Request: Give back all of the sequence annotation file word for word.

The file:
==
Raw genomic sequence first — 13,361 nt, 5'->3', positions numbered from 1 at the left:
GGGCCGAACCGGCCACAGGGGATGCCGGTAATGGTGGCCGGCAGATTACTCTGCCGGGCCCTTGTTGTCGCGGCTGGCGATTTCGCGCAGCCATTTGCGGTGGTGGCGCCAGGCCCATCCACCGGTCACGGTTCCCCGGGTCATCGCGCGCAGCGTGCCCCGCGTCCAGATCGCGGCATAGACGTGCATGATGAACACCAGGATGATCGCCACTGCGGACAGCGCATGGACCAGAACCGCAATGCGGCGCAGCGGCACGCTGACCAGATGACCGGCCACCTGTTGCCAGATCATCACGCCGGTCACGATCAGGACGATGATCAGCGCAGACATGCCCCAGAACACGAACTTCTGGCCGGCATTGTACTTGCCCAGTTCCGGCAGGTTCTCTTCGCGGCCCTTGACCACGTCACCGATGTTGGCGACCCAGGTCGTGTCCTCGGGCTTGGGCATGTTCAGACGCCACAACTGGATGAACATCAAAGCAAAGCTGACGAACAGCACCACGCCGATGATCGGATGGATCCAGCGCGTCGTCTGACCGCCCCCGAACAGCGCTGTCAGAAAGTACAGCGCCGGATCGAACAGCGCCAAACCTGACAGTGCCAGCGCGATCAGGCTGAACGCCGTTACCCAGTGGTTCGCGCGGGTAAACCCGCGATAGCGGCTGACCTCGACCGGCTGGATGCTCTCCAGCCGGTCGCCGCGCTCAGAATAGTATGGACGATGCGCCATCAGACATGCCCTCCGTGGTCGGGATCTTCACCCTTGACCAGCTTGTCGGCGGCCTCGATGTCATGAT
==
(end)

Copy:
Raw genomic sequence first — 13,361 nt, 5'->3', positions numbered from 1 at the left:
GGGCCGAACCGGCCACAGGGGATGCCGGTAATGGTGGCCGGCAGATTACTCTGCCGGGCCCTTGTTGTCGCGGCTGGCGATTTCGCGCAGCCATTTGCGGTGGTGGCGCCAGGCCCATCCACCGGTCACGGTTCCCCGGGTCATCGCGCGCAGCGTGCCCCGCGTCCAGATCGCGGCATAGACGTGCATGATGAACACCAGGATGATCGCCACTGCGGACAGCGCATGGACCAGAACCGCAATGCGGCGCAGCGGCACGCTGACCAGATGACCGGCCACCTGTTGCCAGATCATCACGCCGGTCACGATCAGGACGATGATCAGCGCAGACATGCCCCAGAACACGAACTTCTGGCCGGCATTGTACTTGCCCAGTTCCGGCAGGTTCTCTTCGCGGCCCTTGACCACGTCACCGATGTTGGCGACCCAGGTCGTGTCCTCGGGCTTGGGCATGTTCAGACGCCACAACTGGATGAACATCAAAGCAAAGCTGACGAACAGCACCACGCCGATGATCGGATGGATCCAGCGCGTCGTCTGACCGCCCCCGAACAGCGCTGTCAGAAAGTACAGCGCCGGATCGAACAGCGCCAAACCTGACAGTGCCAGCGCGATCAGGCTGAACGCCGTTACCCAGTGGTTCGCGCGGGTAAACCCGCGATAGCGGCTGACCTCGACCGGCTGGATGCTCTCCAGCCGGTCGCCGCGCTCAGAATAGTATGGACGATGCGCCATCAGACATGCCCTCCGTGGTCGGGATCTTCACCCTTGACCAGCTTGTCGGCGGCCTCGATGTCATGAT